Voting Blogs: Appleton’s Doughnut Controversy: Even Little Things Get Big Scrutiny | Election Academy
Last week, the Appleton, WI city attorney ruled that doughnuts – at least those provided by candidates to poll workers – were pastries non grata in city elections:
City Attorney Jim Walsh ruled on the sticky situation last week. In February, a conservative civic group cried foul over the pastries that are traditionally delivered to election poll workers as a thank you from elected officials. “We determined that there was no illegal activity, and there was no unethical activity,” Walsh said Thursday. “But because the state Government Accountability Board recommends only the clerk provide food, we suggested to the council we don’t do this anymore.”
At first glance, this dispute appears good for a chuckle, but the issues behind it are (believe it or not!) very serious. Many states and localities have detailed statutes in place regarding rewarding anyone for participating in the voting process; the most obvious of these is vote-buying, but in recent years we have seen concerns related to offers of free ice cream, coffee or other rewards to anyone sporting an “I Voted” sticker.
Canada: Halifax Regional Municipality to review e-voting contract after cyber attack on NDP leadership election | Metro
The Halifax Regional Municipality will be reviewing a decision to award a Spanish e-voting company a contract for this October’s election. This in the wake of e-voting delays that plagued the federal NDP leadership convention in Toronto on Saturday. Scytl, the Spanish company that oversaw the convention’s e-voting, was awarded a contract in January to provide electronic voting for the upcoming HRM election. “With the events of the weekend … we certainly will be reviewing the situation with the company,” Mayor Peter Kelly said on Sunday. “(HRM will) determine whether or not this was an issue of just malfunction, or other factors as was indicated (by the NDP).”
New Democrats remained tight-lipped Sunday about the cyber-attack that kept the country waiting for hours at Saturday’s leadership convention. Party brass refused to disclose the source of two Internet Protocol addresses that they say perpetrated an attack meant to disrupt its online voting system, as they tried to manage Thomas Mulcair’s first day as head of the federal NDP. The party is investigating the attack, in tandem with its voting system provider, Scytl, auditors Price Waterhouse Cooper and a number of “experts,” party president Rebecca Blaikie said on Sunday. “At this point, there is not a single point person,” Blaikie said of the investigation. “We’re going to investigate what (the attack) is, where it came from. . . As soon as we know that, we’ll be able to decide what to do next.” Blaikie said neither police nor Elections Canada have been contacted. The NDP identified the IP addresses, essentially identification tags assigned to web-wired devices, as perpetrators of a denial-of-service (DNS) attack. While the party insists the results were not compromised, some are questioning the integrity of the final, fourth-round ballot, which propelled Thomas Mulcair to victory after more than 12 hours of voting.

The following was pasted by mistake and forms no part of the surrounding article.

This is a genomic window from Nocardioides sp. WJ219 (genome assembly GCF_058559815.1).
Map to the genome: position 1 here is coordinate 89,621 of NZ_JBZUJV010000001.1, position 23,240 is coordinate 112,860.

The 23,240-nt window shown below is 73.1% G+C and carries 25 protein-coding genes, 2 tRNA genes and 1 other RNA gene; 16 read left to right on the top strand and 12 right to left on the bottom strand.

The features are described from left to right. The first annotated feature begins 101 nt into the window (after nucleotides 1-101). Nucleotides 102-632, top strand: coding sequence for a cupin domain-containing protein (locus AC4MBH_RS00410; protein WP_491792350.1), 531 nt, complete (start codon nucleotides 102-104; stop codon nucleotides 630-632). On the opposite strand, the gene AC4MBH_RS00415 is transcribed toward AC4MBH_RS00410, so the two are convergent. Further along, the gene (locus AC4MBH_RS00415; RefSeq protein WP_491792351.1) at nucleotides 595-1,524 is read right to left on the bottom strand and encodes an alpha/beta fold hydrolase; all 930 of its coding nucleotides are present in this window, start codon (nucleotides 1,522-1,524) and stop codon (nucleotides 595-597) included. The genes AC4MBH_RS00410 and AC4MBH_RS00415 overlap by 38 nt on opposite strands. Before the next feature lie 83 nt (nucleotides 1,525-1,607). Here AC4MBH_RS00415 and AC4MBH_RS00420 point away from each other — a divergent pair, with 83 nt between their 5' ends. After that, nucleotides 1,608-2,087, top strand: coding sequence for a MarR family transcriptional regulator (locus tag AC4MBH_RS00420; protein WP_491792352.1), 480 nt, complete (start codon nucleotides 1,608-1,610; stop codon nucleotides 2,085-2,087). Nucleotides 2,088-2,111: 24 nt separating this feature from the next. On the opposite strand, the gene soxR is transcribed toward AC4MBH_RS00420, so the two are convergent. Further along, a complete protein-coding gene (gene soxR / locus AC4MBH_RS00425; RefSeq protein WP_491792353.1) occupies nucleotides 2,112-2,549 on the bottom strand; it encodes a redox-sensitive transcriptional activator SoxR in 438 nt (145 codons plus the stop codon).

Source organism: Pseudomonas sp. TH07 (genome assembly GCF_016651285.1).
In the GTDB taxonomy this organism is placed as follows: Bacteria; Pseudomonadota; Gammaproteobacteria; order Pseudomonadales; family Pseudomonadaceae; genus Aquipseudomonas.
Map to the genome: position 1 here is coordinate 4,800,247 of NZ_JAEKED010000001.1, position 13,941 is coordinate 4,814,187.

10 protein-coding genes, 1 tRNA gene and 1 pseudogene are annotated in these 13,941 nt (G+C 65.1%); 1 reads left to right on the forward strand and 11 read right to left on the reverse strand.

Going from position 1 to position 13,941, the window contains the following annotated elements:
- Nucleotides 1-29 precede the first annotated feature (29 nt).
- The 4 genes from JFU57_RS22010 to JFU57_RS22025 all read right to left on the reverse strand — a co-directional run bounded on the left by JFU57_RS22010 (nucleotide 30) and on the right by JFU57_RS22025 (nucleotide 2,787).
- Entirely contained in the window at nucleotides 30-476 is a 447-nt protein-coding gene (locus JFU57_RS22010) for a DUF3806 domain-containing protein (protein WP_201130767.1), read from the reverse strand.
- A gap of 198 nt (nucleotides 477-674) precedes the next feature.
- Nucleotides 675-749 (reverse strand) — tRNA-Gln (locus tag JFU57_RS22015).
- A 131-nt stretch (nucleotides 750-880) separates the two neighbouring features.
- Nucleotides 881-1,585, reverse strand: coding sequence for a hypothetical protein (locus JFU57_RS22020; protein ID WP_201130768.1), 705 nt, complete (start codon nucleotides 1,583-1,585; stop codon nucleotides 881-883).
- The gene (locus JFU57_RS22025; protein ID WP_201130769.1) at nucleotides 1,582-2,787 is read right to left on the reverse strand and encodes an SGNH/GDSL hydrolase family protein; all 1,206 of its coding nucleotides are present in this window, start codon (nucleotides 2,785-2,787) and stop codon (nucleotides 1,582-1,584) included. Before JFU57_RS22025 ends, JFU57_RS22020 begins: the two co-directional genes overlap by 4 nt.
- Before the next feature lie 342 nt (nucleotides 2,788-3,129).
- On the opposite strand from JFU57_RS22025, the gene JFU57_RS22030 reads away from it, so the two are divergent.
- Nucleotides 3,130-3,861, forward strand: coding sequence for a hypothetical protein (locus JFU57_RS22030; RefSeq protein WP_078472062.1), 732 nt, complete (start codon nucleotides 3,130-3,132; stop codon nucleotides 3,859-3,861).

Canada: NDP determined to find source of cyber attack on electronic voting system | Winnipeg Free Press
The NDP has not yet called in the police to investigate an orchestrated attempt to sabotage the electronic voting system the party used to choose a new leader.
But it’s not ruling out the possibility once it unmasks the hacker responsible for repeated cyber-attacks that caused lengthy delays in Saturday’s leadership vote. The party had hoped to crown their new leader in time for supper-hour newscasts, before television viewers could switch to the Saturday night hockey games. The cyber attacks frustrated those plans; it was after 9 p.m. ET before Thomas Mulcair was declared the winner. Party president Rebecca Blaikie said Sunday that party officials, vote auditors and Scytl — the high-tech Spanish company hired to secure the electronic voting system — are still working to determine who was responsible. “What we know is that there was an organized attempt to clog the site,” Blaikie said.
A university website offering ordinary Hong Kongers a chance to vote for their next leader ahead of tomorrow’s election is under “systematic attack” from hackers, organisers said. Thousands of people who do not have the right to vote in the election are expressing their views through the unofficial poll organised by the University of Hong Kong. “The system has been very busy,” Robert Chung, director of the university’s respected Public Opinion Program, said yesterday. “We suspect it is under systematic attack as there are more than one million clicks on our system every second.” Mr Chung did not indicate who could be responsible for the disruption, but his team of pollsters has a history of aggravating mainland authorities with surveys indicating public opinion that is at odds with Beijing’s official line.
Malaysia’s electoral reform group Bersih wants Prime Minister Najib Razak to hold off polls until all proposed reforms have been implemented. The coalition of 62 non-governmental organisations (NGOs) also vows to return to the streets, if the election commission fails to clean up the electoral roll. This comes after a government report showed thousands of cases of multiple voters being registered under the same addresses. Amid swirling rumours of a general election in June this year, Prime Minister Najib faces renewed pressure to deliver on his promise for electoral reform. This, especially after a state-run agency’s report revealed more than 11,000 cases where multiple voters were registered under the same address nationwide. Of these, 820 cases had more than 100 voters registered under a single address.
The government has insisted that it will not disclose details of private meetings between David Cameron and Conservative party donors in the wake of claims by the party’s treasurer that large cash payments could secure intimate dinners with the prime minister. Francis Maude, the Cabinet Office minister, said demands for lists of visitors to Cameron’s flat in Downing Street were unreasonable, but insisted the party had nothing to hide. The Commons Speaker, John Bercow, is likely to accede to Labour requests for an urgent government statement on the issue. The opposition has already demanded an independent investigation into the claims. Tony Blair’s former chief fundraiser, Lord Levy, who called for private meetings at Downing Street to be revealed, said he was not aware of any such meetings having taken place at No 10 or Chequers when Blair was prime minister.